The cold, harsh reality is beginning to sink in.
It all feels kind of silly now, sure, but heading into Game 3 between the Sharks and Canucks there were legitimate reasons for optimism, and belief that the series wasn’t lost quite yet. We expected a tight series coming into it, and that’s what we were getting; the Canucks were down 0-2, but they were definitely in both games, and certainly didn’t look overmatched. A few bounces here and there, and the series score easily could have been flipped.
While Game 2 had ended in a disheartening fashion, there were positives to be taken from it. It looked as if the beast inside Ryan Kesler had been awakened, the Sedins were starting to get something brewing, and the team’s penalty killing unit had seemingly made an adjustment which held the opposition’s man advantage in check.
But then Game 3 happened, and that optimism now seems like something from the distant past. The Canucks were soundly beaten by the Sharks on Sunday night, really getting outclassed throughout. With the 5-2 loss, the team has now been pushed to the brink and reality is beginning to sink in.
Rather than just saying they all suck, let’s try to rationally make sense of the entire situation, and figure out what went wrong.
I have a few remarkable stats for you to kick things off:
a) Dating back to the start of the 2011 Stanley Cup Finals, the Vancouver Canucks have 20 goals in their last 15 playoff games combined.
b) The Vancouver Canucks and San Jose Sharks have played 6 times now this season. The quickest the Canucks have scored on the Sharks in any of those 6 contests came in Game 3, when Alex Burrows scored 11:07 into the 2nd. Think about that for a second. They’ve been playing catch-up against them all year. And to top it all off, they have managed just 10 goals combined in those 6 games.
As has been the case with the coverage of this team all year long, much of the discussion surrounding this game will have to do with the goaltending situation. After playing two very strong games, Roberto Luongo was sent to the bench as the team deemed that it was Cory Schneider’s turn. Obviously this raised a few eyebrows given how well Luongo had played to start this series, but it has been made clear all along that the team’s brass has picked Schneider as "their guy", and that they will give him every opportunity to make this "his team". The goaltending decision for this game had little to do with the present situation that the team finds itself in, and more to do with the future outlook.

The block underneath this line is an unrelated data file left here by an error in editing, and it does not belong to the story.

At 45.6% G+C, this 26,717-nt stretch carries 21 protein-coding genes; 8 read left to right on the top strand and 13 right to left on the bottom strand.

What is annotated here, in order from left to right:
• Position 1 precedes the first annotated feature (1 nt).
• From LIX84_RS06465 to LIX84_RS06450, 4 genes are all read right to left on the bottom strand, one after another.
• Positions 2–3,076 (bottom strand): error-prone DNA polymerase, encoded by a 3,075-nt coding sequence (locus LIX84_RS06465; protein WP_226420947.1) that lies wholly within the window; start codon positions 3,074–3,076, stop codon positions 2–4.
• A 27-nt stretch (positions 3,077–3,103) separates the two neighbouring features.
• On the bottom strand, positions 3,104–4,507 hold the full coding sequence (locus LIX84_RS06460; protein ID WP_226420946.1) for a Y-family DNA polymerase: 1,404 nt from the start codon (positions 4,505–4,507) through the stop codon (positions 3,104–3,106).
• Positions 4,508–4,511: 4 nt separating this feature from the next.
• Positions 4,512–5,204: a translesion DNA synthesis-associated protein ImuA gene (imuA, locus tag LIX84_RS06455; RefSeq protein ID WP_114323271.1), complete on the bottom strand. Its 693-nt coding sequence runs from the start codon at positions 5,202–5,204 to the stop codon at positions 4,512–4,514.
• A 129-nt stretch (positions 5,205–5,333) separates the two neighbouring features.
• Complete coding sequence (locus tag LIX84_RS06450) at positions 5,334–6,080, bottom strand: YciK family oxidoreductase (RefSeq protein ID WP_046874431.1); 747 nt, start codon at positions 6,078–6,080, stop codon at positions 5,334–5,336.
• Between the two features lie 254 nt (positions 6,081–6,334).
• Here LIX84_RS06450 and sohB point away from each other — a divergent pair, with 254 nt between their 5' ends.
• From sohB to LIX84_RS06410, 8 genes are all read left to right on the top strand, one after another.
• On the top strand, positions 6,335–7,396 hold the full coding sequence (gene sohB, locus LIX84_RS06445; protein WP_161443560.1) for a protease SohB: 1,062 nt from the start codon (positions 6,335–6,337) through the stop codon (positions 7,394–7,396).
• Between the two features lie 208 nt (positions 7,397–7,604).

And yet I still thought that Schneider played a fine game through 40 minutes, keeping the team in it as his predecessor had done in the previous two games. Unfortunately for him, things fell apart in a hurry after he gave up a brutal goal to Logan Couture just 1:40 into the final frame. It was a goal that can only be described as a "back-breaker". Just 9 seconds later, Patrick Marleau made the laughable duo of Edler and Bieksa look silly, as he split them en route to scoring a sweet goal of his own. Schneider’s night ended roughly two minutes later, after a Couture bomb on the power play – that he had little chance on, by the way – got by him.
Sure, it may have been a different game if he hadn’t given up the mcsofty that made it a 3-1 game, but I honestly hadn’t really seen anything from the team that would have given me any confidence that they were even capable of scoring a second goal. I’d describe the offensive effort by the entire team as hapless, and discombobulated. I’m sick of seeing people lay the blame on things that don’t deserve it. This team can’t generate any sort of sustained meaningful offense at 5v5, and its secondary scorers have already gone on vacation. That’s the problem.
The most disappointing line was Kesler’s, without question. After his successful run down the middle in Game 2, he slotted back in there once again, centering Higgins and Hansen. They were given every opportunity to succeed; they started the majority of their shifts in the offensive zone, and their most common opponents were the plodding duo of Brad Stuart and Scott Hannan. Yet they did not create a single scoring chance.